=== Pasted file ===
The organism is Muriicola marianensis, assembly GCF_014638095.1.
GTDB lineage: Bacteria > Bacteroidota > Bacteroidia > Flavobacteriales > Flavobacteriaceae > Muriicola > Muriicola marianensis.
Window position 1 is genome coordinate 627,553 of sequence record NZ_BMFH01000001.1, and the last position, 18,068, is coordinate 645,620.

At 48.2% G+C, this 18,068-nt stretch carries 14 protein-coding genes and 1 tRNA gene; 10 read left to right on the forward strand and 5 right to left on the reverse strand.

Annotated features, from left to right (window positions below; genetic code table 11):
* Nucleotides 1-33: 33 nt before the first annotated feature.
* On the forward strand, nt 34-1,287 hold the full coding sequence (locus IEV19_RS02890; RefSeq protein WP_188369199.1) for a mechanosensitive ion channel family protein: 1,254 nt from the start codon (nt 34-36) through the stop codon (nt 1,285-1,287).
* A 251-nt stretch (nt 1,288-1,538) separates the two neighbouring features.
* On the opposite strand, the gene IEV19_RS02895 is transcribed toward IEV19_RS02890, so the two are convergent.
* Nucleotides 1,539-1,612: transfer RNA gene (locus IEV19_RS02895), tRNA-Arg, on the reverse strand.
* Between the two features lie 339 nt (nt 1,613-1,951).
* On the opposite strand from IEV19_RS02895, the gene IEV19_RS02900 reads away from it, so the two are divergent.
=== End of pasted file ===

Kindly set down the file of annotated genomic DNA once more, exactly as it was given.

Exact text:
The organism is Muriicola marianensis, assembly GCF_014638095.1.
GTDB lineage: Bacteria > Bacteroidota > Bacteroidia > Flavobacteriales > Flavobacteriaceae > Muriicola > Muriicola marianensis.
Window position 1 is genome coordinate 627,553 of sequence record NZ_BMFH01000001.1, and the last position, 18,068, is coordinate 645,620.

At 48.2% G+C, this 18,068-nt stretch carries 14 protein-coding genes and 1 tRNA gene; 10 read left to right on the forward strand and 5 right to left on the reverse strand.

Annotated features, from left to right (window positions below; genetic code table 11):
* Nucleotides 1-33: 33 nt before the first annotated feature.
* On the forward strand, nt 34-1,287 hold the full coding sequence (locus IEV19_RS02890; RefSeq protein WP_188369199.1) for a mechanosensitive ion channel family protein: 1,254 nt from the start codon (nt 34-36) through the stop codon (nt 1,285-1,287).
* A 251-nt stretch (nt 1,288-1,538) separates the two neighbouring features.
* On the opposite strand, the gene IEV19_RS02895 is transcribed toward IEV19_RS02890, so the two are convergent.
* Nucleotides 1,539-1,612: transfer RNA gene (locus IEV19_RS02895), tRNA-Arg, on the reverse strand.
* Between the two features lie 339 nt (nt 1,613-1,951).
* On the opposite strand from IEV19_RS02895, the gene IEV19_RS02900 reads away from it, so the two are divergent.